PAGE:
An NYRB Classics Original
It is a sunny summer Sunday in a remote Swiss village, and a christening is being celebrated at a lovely old farmhouse. One of the guests notes an anomaly in the fabric of the venerable edifice: a blackened post that has been carefully built into a trim new window frame. Thereby hangs a tale, one that, as the wise old grandfather who has lived all his life in the house proceeds to tell it, takes one chilling turn after another, while his audience listens in appalled silence. Featuring a cruelly overbearing lord of the manor and the oppressed villagers who must render him service, an irreverent young woman who will stop at nothing, a mysterious stranger with a red beard and a green hat, and, last but not least, the black spider, the tale is as riveting and appalling today as when Jeremias Gotthelf set it down more than a hundred years ago. The Black Spider can be seen as a parable of evil in the heart or of evil at large in society (Thomas Mann saw it as foretelling the advent of Nazism), or as a vision, anticipating H. P. Lovecraft, of cosmic horror. There’s no question, in any case, that it is unforgettably creepy.
|Publisher:||New York Review Books|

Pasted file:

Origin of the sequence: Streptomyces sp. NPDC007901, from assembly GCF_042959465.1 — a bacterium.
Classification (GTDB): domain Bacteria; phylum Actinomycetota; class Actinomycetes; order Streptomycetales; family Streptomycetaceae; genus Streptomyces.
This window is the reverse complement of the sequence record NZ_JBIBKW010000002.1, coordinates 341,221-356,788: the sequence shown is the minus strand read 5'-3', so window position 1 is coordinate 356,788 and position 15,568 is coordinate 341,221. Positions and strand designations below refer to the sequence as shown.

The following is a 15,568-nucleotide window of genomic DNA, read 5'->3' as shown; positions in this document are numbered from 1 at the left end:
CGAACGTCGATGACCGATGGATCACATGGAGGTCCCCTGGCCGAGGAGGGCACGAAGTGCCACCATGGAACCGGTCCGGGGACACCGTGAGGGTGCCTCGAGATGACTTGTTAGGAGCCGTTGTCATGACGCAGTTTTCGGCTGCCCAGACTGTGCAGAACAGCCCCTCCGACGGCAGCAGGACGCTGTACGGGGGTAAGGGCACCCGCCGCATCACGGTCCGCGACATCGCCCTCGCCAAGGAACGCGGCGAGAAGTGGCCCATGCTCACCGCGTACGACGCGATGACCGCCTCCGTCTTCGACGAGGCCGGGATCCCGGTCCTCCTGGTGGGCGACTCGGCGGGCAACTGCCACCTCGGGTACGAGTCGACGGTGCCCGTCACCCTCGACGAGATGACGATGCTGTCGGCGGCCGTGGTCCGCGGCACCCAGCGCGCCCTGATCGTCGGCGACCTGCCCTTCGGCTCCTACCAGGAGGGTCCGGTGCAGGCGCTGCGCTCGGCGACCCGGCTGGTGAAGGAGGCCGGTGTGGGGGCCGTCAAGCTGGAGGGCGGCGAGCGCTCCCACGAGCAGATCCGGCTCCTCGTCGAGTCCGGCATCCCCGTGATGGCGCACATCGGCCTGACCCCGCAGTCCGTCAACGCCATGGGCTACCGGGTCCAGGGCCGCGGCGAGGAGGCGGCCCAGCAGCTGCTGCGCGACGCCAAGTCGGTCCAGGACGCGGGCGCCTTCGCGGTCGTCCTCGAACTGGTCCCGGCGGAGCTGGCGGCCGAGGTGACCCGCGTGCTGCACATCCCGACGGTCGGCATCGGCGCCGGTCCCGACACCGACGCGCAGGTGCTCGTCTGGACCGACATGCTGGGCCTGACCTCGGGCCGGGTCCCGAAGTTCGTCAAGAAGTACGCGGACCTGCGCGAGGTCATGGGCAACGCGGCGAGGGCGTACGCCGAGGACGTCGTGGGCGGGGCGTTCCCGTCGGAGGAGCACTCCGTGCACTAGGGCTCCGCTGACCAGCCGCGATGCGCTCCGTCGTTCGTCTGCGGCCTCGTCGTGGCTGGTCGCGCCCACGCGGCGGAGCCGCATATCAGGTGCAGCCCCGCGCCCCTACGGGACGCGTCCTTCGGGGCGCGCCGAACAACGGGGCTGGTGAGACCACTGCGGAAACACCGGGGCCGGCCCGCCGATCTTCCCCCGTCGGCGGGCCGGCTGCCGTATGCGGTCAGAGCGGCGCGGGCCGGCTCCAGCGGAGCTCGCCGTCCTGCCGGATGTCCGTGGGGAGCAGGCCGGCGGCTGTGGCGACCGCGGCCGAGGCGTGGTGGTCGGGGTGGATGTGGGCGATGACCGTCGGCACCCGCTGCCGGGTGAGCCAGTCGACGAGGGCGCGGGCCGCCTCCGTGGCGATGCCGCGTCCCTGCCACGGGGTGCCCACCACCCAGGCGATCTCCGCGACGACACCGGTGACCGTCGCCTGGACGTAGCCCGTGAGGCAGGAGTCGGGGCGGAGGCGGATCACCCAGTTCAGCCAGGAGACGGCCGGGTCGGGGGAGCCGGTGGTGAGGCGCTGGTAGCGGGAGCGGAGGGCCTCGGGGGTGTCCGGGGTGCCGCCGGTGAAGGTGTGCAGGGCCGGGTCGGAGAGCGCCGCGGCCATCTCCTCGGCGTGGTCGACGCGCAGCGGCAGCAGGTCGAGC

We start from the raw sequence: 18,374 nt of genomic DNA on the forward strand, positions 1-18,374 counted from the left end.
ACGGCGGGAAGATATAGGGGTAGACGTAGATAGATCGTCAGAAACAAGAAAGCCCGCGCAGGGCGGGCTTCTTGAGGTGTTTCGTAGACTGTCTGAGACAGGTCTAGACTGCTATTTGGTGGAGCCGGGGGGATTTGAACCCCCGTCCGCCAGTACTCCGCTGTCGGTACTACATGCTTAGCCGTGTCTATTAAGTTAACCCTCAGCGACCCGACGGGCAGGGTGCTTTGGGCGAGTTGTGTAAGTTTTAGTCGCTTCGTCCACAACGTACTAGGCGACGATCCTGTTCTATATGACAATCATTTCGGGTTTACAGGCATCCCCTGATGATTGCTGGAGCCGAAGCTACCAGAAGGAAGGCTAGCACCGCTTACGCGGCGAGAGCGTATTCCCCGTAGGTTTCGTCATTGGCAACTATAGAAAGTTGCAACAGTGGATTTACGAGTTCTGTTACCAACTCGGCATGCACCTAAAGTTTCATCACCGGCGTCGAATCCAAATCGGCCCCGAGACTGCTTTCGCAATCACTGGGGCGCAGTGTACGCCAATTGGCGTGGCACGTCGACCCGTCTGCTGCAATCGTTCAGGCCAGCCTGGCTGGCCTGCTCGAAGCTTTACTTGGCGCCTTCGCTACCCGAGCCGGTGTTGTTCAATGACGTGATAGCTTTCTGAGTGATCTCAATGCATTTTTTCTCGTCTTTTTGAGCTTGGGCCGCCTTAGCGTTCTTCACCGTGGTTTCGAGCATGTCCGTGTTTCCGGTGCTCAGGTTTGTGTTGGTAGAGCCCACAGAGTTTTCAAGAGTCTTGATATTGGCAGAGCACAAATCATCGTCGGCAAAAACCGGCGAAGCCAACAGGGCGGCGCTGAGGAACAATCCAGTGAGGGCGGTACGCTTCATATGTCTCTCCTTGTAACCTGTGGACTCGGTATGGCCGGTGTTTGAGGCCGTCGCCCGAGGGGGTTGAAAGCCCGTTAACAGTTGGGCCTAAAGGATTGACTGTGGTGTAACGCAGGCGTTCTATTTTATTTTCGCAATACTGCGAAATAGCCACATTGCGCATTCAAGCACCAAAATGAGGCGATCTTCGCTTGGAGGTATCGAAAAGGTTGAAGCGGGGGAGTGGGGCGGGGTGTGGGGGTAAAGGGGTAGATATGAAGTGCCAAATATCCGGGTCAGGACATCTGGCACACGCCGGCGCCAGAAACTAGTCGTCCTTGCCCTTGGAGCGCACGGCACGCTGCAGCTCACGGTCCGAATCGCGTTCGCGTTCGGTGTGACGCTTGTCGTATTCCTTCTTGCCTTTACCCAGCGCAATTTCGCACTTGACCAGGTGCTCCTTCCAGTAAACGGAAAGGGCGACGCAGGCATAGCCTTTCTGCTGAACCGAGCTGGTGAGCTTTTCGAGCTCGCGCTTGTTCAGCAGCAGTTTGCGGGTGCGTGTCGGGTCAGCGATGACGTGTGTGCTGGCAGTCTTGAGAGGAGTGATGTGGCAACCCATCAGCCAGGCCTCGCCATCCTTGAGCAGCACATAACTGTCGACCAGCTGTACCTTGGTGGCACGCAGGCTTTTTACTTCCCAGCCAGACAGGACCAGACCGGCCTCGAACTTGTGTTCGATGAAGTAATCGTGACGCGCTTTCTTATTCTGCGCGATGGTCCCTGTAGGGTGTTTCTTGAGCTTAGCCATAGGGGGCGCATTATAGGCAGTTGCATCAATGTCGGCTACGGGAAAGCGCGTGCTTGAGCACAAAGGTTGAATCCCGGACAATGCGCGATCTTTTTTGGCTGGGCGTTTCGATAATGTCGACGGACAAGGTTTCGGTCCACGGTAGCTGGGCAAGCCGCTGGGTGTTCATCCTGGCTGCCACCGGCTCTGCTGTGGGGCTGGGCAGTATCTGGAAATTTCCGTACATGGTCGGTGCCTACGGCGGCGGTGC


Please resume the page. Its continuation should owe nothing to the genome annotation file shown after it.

|Series:||NYRB Classics Series|
|Product dimensions:||5.00(w) x 7.90(h) x 0.40(d)|
About the Author
Jeremias Gotthelf, the pen name of Albert Bitzius (1797–1854), was a Swiss pastor and the author of novels, novellas, short stories, and nonfiction, who used his writing to communicate his reformist concerns in the field of education and with regard to the plight of the poor. After the success of his first novel, Der Bauernspiegel oder Lebensgeschichte des Jeremias Gotthelf: Von ihm selbst beschrieben (The Peasants’ Mirror; or, The Life History of Jeremias Gotthelf: Described by Himself; 1836) the author adopted the name of the story’s protagonist. Among his major works to have appeared in English translation are The Black Spider; Ulric, the Farm Servant; and The Story of an Alpine Valley.
Susan Bernofsky is the translator of six books by Robert Walser as well as works by Jenny Erpenbeck, Yoko Tawada, Hermann Hesse, Gregor von Rezzori, and others. The current chair of the PEN Translation Committee, she teaches at the Writing Program at Columbia University, where she is director of the Graduate Translation Program, and is at work on a biography of Walser.
Most Helpful Customer Reviews
Quite a remarkable short novel, and one that I highly recommend. I could hardly put it down. It's a horror novel about events that take place after Swiss peasants make a deal with Satan in order to help them fulfill an impossible task imposed on them by their cruel feudal lords, a castle of Teutonic Knights. The author creates very vivid images and truly weird events. I suspect that the author sought a wide readership, because the language is very lively and not as formal and obscure as that in many 19th century novels. The whole story has its basis in concern for the poor and a Christian framework. I want to see if I can get any of the author's other books, and I say: Read this book now!